Bus riders get the advantage

Twin Cities buses will be scaling back their advertisements.

Public transportation has long been considered a suitable accomplice to metropolitan advertising campaigns. Why not advertise on behemoth vehicles that serve thousands and move through highly populated regions?

For systems that are often scrapping for cash, selling out is often the norm. In recent years, Metro Transit started adopting ads that covered the entirety of its vehicles. Now, after a series of complaints, Metro Transit is scaling back and unwrapping its buses and trains, at least partially.

The fully covered transit vehicles were certainly effective advertisements. Last summer, it was hard to ignore the light rail cars that were covered in neon colors promoting the iPod. While certainly distinctive and sometimes artsy, the ads were less than welcome.

The obstructed view caused by the often flashy advertisements was concerning riders who couldn’t see their stop through bus windows. Additionally, transit police were unable to see into transit vehicles and felt it was hindering their job.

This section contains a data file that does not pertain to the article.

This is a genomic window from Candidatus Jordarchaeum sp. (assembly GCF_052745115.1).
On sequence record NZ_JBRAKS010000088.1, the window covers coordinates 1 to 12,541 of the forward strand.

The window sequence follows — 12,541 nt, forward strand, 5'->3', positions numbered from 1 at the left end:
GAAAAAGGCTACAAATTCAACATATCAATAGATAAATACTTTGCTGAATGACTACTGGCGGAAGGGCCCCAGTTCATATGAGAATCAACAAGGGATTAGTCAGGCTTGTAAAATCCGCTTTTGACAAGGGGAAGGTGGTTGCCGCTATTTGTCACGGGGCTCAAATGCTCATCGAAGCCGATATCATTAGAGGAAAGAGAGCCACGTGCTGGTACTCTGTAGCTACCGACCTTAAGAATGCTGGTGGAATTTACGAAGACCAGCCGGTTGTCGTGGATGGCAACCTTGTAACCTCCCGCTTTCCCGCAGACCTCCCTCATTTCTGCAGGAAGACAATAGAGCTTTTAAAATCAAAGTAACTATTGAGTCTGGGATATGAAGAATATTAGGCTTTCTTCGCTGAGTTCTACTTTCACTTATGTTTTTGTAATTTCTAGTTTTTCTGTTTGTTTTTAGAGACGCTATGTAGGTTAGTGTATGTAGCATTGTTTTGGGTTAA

While the announcement from Metro Transit is welcome, it won’t eliminate the often irritating advertisements. They will still be permitted to cover half of each window.

Metro Transit is currently riding a positive wave of publicity and interest, and this latest move will only benefit all. Ridership on public transportation hit a 23-year monthly high with 7 million riders last August. In addition, the proposed Central Corridor light rail line is gathering momentum as important local discussions are taking place.

An Oscar win for “An Inconvenient Truth” brings even more notice to the “green” movement. As more people desire to reduce their carbon footprint, public transportation could reap the benefits.

Removing the ads will not only reduce their tacky effect on the buses, but it will make riders feel safer and increase the appeal of our cities’ public transportation. This is certainly a step in the right direction as Metro Transit expands and moves forward.